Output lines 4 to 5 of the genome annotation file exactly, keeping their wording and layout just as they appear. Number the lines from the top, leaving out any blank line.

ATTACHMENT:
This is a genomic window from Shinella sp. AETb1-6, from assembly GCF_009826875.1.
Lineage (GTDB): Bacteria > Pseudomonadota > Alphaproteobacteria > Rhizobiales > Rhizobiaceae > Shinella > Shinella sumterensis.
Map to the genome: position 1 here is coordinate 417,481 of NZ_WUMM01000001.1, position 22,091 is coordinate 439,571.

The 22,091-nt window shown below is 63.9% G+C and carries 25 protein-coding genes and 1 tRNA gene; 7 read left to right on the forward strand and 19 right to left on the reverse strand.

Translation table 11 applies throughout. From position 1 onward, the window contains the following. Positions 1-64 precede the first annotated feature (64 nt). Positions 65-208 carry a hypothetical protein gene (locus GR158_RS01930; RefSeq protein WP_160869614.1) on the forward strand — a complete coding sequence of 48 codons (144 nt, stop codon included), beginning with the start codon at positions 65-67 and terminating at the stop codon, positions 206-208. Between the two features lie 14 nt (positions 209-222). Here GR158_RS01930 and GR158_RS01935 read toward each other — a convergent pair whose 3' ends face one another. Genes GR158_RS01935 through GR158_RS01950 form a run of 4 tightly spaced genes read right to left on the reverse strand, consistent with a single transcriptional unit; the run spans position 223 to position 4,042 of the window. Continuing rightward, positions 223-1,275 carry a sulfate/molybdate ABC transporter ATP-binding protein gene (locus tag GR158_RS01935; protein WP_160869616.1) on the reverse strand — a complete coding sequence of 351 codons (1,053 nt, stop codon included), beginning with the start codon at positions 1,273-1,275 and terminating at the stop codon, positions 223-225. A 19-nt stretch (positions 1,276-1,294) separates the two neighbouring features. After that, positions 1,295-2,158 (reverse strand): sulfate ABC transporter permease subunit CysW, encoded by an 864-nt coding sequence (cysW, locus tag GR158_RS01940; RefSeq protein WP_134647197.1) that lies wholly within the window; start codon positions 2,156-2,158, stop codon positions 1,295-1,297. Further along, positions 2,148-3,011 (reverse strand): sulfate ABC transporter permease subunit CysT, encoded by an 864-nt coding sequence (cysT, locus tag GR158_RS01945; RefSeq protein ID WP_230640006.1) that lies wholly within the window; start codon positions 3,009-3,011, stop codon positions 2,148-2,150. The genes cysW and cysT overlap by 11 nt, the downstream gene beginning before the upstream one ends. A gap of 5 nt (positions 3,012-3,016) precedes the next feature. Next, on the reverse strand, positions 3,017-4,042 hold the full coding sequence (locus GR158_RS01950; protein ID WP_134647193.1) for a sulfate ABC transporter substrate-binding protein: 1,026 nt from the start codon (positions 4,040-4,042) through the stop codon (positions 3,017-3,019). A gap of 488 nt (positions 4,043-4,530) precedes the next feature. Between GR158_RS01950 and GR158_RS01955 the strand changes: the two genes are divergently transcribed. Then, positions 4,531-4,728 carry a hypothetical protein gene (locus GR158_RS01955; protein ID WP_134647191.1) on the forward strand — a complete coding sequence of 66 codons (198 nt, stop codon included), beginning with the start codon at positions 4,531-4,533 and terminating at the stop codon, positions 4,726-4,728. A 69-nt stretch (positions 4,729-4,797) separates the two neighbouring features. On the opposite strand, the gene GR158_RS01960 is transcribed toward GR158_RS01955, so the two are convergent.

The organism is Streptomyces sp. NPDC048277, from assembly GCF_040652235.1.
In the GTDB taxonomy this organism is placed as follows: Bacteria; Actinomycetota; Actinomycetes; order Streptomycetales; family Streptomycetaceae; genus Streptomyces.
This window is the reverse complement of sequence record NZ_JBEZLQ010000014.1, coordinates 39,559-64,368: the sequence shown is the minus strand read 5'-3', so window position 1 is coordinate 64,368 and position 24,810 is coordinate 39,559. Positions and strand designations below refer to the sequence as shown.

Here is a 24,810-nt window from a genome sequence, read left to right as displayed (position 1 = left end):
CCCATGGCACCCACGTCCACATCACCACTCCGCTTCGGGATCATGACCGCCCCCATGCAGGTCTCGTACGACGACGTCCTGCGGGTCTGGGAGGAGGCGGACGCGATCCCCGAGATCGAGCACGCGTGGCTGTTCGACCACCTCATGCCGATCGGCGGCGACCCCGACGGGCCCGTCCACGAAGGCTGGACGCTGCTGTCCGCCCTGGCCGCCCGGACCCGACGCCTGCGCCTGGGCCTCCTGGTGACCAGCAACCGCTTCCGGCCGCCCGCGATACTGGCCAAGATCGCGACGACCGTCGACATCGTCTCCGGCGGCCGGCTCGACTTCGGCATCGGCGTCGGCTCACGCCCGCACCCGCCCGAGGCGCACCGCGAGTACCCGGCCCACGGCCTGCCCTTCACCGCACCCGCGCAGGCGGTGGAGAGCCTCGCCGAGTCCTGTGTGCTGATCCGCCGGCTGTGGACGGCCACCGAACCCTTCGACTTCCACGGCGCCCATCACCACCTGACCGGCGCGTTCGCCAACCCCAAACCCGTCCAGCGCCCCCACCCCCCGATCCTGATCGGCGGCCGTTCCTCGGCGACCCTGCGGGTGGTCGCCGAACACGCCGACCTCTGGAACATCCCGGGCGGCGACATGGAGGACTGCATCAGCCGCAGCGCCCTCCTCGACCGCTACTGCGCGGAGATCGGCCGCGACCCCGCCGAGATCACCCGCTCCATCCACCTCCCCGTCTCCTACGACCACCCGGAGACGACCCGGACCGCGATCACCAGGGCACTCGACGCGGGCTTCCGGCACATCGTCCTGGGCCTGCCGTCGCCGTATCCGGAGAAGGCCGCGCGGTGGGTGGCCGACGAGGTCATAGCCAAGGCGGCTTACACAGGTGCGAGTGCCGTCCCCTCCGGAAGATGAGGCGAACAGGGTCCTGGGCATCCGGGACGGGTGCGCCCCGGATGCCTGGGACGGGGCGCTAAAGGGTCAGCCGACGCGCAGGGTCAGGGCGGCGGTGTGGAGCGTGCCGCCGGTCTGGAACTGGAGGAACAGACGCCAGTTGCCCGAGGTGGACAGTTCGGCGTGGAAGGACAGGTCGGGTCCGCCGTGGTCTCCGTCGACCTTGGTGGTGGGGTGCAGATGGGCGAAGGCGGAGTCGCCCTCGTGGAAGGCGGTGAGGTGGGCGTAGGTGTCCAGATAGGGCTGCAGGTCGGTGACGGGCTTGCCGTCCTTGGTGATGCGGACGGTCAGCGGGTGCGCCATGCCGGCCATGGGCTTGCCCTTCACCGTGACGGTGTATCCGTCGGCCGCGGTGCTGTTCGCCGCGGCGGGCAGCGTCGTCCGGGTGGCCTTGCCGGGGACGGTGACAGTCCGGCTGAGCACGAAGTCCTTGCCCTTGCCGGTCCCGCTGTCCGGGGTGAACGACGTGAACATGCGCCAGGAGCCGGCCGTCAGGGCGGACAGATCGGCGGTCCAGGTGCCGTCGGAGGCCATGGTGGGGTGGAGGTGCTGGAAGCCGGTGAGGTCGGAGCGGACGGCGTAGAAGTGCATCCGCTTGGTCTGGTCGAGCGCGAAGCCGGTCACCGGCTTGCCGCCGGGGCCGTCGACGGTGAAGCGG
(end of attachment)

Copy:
The 22,091-nt window shown below is 63.9% G+C and carries 25 protein-coding genes and 1 tRNA gene; 7 read left to right on the forward strand and 19 right to left on the reverse strand.

Translation table 11 applies throughout. From position 1 onward, the window contains the following. Positions 1-64 precede the first annotated feature (64 nt). Positions 65-208 carry a hypothetical protein gene (locus GR158_RS01930; RefSeq protein WP_160869614.1) on the forward strand — a complete coding sequence of 48 codons (144 nt, stop codon included), beginning with the start codon at positions 65-67 and terminating at the stop codon, positions 206-208. Between the two features lie 14 nt (positions 209-222). Here GR158_RS01930 and GR158_RS01935 read toward each other — a convergent pair whose 3' ends face one another. Genes GR158_RS01935 through GR158_RS01950 form a run of 4 tightly spaced genes read right to left on the reverse strand, consistent with a single transcriptional unit; the run spans position 223 to position 4,042 of the window. Continuing rightward, positions 223-1,275 carry a sulfate/molybdate ABC transporter ATP-binding protein gene (locus tag GR158_RS01935; protein WP_160869616.1) on the reverse strand — a complete coding sequence of 351 codons (1,053 nt, stop codon included), beginning with the start codon at positions 1,273-1,275 and terminating at the stop codon, positions 223-225. A 19-nt stretch (positions 1,276-1,294) separates the two neighbouring features. After that, positions 1,295-2,158 (reverse strand): sulfate ABC transporter permease subunit CysW, encoded by an 864-nt coding sequence (cysW, locus tag GR158_RS01940; RefSeq protein WP_134647197.1) that lies wholly within the window; start codon positions 2,156-2,158, stop codon positions 1,295-1,297. Further along, positions 2,148-3,011 (reverse strand): sulfate ABC transporter permease subunit CysT, encoded by an 864-nt coding sequence (cysT, locus tag GR158_RS01945; RefSeq protein ID WP_230640006.1) that lies wholly within the window; start codon positions 3,009-3,011, stop codon positions 2,148-2,150. The genes cysW and cysT overlap by 11 nt, the downstream gene beginning before the upstream one ends. A gap of 5 nt (positions 3,012-3,016) precedes the next feature. Next, on the reverse strand, positions 3,017-4,042 hold the full coding sequence (locus GR158_RS01950; protein ID WP_134647193.1) for a sulfate ABC transporter substrate-binding protein: 1,026 nt from the start codon (positions 4,040-4,042) through the stop codon (positions 3,017-3,019). A gap of 488 nt (positions 4,043-4,530) precedes the next feature. Between GR158_RS01950 and GR158_RS01955 the strand changes: the two genes are divergently transcribed. Then, positions 4,531-4,728 carry a hypothetical protein gene (locus GR158_RS01955; protein ID WP_134647191.1) on the forward strand — a complete coding sequence of 66 codons (198 nt, stop codon included), beginning with the start codon at positions 4,531-4,533 and terminating at the stop codon, positions 4,726-4,728. A 69-nt stretch (positions 4,729-4,797) separates the two neighbouring features. On the opposite strand, the gene GR158_RS01960 is transcribed toward GR158_RS01955, so the two are convergent.